New state law changes I&D rules for some trusts
Under the measure, proceeds from non-grantor trusts are not taxable
For quite a few years now, New Hampshire has been making strides to make this the most attractive state in which to create and administer trusts through the passage of sweeping, trust-favorable legislation, which included the Uniform Trust Code and the Trust Modernization Act.
These laws have given New Hampshire residents and nonresidents alike a strong incentive to create and administer their trusts in New Hampshire. To further this objective, New Hampshire has passed yet another piece of legislation to enhance the favorability of trust administration in New Hampshire – Senate Bill 326.
The relevant sections of SB 326 amend the interest and dividends tax. The tax that was historically imposed on non-grantor trusts is now eliminated. Unlike a "grantor trust," the income of which is reported by the trust's creator for federal income tax purposes, a non-grantor trust is taxed as a separate entity for federal income tax purposes.
Non-grantor trusts are used for a wide variety of estate tax-planning purposes, including the use of the $5.25 million gift tax exemption.
With the passage of this new legislation, interest and dividends earned by non-grantor trusts will not be subject to the interest and dividends tax in the year the interest and dividends are earned at the trust level.
Instead, in any year that there is a distribution to one or more trust beneficiaries, then any trust beneficiary who is a resident of New Hampshire may be subject to the I&D tax on a portion of the distribution that constituted interest and dividends earned in that year by the trust.
If a non-grantor trust accumulates interest and dividends over a period of years, those interests and dividends will not be subject to the I&D tax. In a future year when the accumulated interest and dividends are distributed to the trust beneficiaries, the beneficiaries who are New Hampshire residents will be subject to I&D tax only on their pro rata share of the interest and dividends earned in the year of distribution.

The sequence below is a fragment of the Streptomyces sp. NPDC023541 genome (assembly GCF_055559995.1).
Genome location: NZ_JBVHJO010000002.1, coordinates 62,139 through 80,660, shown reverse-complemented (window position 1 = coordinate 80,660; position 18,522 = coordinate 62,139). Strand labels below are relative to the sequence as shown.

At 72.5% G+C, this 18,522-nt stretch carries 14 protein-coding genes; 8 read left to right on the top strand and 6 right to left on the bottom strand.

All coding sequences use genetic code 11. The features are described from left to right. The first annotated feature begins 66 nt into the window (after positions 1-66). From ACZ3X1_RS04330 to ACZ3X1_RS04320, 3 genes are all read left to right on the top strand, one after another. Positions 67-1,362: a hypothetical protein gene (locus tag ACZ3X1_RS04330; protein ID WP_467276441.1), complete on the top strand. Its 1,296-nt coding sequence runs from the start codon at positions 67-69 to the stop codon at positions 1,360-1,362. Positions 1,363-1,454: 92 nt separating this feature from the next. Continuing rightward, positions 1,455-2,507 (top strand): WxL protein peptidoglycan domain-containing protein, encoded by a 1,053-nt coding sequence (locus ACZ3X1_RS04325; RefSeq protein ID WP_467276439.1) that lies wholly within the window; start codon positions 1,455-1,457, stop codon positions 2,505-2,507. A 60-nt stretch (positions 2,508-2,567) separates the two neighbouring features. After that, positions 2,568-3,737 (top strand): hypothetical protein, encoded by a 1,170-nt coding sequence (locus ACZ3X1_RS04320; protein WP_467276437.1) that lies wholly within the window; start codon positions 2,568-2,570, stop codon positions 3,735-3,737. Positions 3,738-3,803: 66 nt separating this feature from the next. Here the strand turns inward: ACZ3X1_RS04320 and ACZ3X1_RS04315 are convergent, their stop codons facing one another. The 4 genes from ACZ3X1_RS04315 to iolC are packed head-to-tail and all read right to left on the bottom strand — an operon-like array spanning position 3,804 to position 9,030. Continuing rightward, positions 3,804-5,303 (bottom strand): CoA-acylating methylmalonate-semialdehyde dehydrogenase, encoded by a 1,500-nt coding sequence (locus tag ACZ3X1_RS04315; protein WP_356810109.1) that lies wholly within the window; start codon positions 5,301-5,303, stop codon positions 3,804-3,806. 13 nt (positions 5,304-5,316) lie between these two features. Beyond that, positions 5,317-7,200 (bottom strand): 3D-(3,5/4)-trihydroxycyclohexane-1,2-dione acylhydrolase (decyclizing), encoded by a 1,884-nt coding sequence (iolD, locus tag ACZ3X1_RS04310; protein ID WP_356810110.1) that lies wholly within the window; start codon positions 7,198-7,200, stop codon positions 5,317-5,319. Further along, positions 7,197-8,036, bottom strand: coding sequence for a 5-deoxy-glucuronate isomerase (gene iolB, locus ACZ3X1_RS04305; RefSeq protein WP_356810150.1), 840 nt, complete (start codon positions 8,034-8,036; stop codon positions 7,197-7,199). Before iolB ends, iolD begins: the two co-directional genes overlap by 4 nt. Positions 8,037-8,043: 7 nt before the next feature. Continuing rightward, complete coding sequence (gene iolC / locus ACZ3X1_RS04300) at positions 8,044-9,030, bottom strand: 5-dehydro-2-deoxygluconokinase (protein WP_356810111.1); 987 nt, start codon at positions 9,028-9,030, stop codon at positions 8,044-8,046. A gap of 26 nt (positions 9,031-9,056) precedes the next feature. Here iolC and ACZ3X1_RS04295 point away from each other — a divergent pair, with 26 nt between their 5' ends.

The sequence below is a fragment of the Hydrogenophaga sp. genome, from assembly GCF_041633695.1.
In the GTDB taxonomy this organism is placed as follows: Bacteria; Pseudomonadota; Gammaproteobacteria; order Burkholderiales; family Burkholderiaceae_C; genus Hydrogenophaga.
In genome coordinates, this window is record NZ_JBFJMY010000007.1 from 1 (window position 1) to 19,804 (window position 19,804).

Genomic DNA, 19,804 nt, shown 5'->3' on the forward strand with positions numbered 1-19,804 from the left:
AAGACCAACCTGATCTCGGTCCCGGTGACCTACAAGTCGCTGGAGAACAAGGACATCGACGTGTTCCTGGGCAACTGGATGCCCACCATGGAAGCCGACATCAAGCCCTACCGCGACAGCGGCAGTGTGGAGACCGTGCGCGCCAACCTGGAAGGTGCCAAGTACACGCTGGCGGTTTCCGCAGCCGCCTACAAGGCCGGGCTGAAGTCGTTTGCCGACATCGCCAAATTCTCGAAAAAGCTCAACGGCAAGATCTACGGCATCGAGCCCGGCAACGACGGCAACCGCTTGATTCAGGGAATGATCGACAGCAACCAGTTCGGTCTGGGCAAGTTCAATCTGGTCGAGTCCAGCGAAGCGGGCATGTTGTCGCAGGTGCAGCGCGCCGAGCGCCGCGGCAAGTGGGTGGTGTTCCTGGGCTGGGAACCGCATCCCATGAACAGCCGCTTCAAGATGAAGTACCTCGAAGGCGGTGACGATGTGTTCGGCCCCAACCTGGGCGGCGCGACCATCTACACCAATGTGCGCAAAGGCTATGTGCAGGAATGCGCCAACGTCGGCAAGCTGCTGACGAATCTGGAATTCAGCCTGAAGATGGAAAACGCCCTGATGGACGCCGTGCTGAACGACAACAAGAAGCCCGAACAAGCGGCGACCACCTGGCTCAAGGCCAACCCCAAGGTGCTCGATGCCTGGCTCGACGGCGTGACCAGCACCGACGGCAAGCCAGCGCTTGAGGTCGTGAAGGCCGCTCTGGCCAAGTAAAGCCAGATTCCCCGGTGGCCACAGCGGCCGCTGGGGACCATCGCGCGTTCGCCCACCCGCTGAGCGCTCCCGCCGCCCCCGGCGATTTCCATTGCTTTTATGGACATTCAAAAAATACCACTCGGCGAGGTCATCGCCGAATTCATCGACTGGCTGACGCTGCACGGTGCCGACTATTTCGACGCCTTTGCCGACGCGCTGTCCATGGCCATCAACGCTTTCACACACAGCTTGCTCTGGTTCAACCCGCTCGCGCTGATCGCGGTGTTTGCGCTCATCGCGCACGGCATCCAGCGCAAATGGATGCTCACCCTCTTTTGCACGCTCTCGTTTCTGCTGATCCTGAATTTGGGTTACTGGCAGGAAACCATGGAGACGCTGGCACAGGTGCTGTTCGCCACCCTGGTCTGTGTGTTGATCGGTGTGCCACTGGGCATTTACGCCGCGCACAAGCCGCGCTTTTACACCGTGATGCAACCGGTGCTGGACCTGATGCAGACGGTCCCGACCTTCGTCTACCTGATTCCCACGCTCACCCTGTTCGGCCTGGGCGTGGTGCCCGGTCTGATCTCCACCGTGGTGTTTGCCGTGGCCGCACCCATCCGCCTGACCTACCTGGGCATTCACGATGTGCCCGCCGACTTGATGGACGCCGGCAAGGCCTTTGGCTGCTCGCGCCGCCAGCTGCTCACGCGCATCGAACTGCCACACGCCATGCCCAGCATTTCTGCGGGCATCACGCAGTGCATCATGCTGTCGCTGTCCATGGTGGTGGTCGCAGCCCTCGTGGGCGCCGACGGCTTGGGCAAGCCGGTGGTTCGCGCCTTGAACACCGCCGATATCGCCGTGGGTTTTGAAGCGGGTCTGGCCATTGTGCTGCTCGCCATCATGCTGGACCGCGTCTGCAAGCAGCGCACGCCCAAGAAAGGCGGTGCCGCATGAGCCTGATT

In other words, the interest and dividends earned by the trust in prior years when no distributions were made will never be subject to the I&D tax. Moreover, if the beneficiaries of the trust are out-of-state residents, they will not be subject to the I&D tax at all, meaning the interest and dividends earned by the trust will completely escape the tax.
S corporations and LLCs
There is another, and possibly more important feature of the new law. Distributions from S corporations and certain limited liability companies and partnerships are taxed as dividends for purposes of the I&D tax.
Currently, if an interest in any S corporation, or a partnership or limited liability company with transferable shares, is transferred into a New Hampshire non-grantor trust, then distributions from those business entities to the trust will not be subject to the I&D tax because non-grantor trusts are no longer subject to it.
Subsequent distributions from the trust to the trust's beneficiaries will then only be subject to the I&D tax at the beneficiary level, to the extent that the distribution carries out income that is federally taxed as interest or dividends. Since distributions from S corporations, LLCs and partnerships are generally not taxed federally as dividends, distributions from the trust to its beneficiaries should not be subject to the I&D tax either.
Note that the interest and dividends taxation of grantor trusts has not been changed. In the case of a grantor trust, if the grantor is a New Hampshire resident, then the interest and dividends earned by the grantor trust will be taxable on the grantor's personal I&D tax return.
While there are a number of different types of grantor trusts, the most common is the traditional estate planning revocable trust.
The trust planning opportunities available under the new law will be applicable for all tax periods ending on or after Dec. 31, 2013. For trusts that file on a calendar year basis, this legislation will apply to interests and dividends earned, and distributions made, to a New Hampshire non-grantor trust any time after Jan. 1, 2013.
Attorney Anu Mullikin, chair of the Trust and Estates Practice Group at the law firm of Devine Millimet, is a fellow of the American College of Trust and Estate Counsel and a past president of the New Hampshire Estate Planning Council. She can be reached at 603-695-8536 or email@example.com.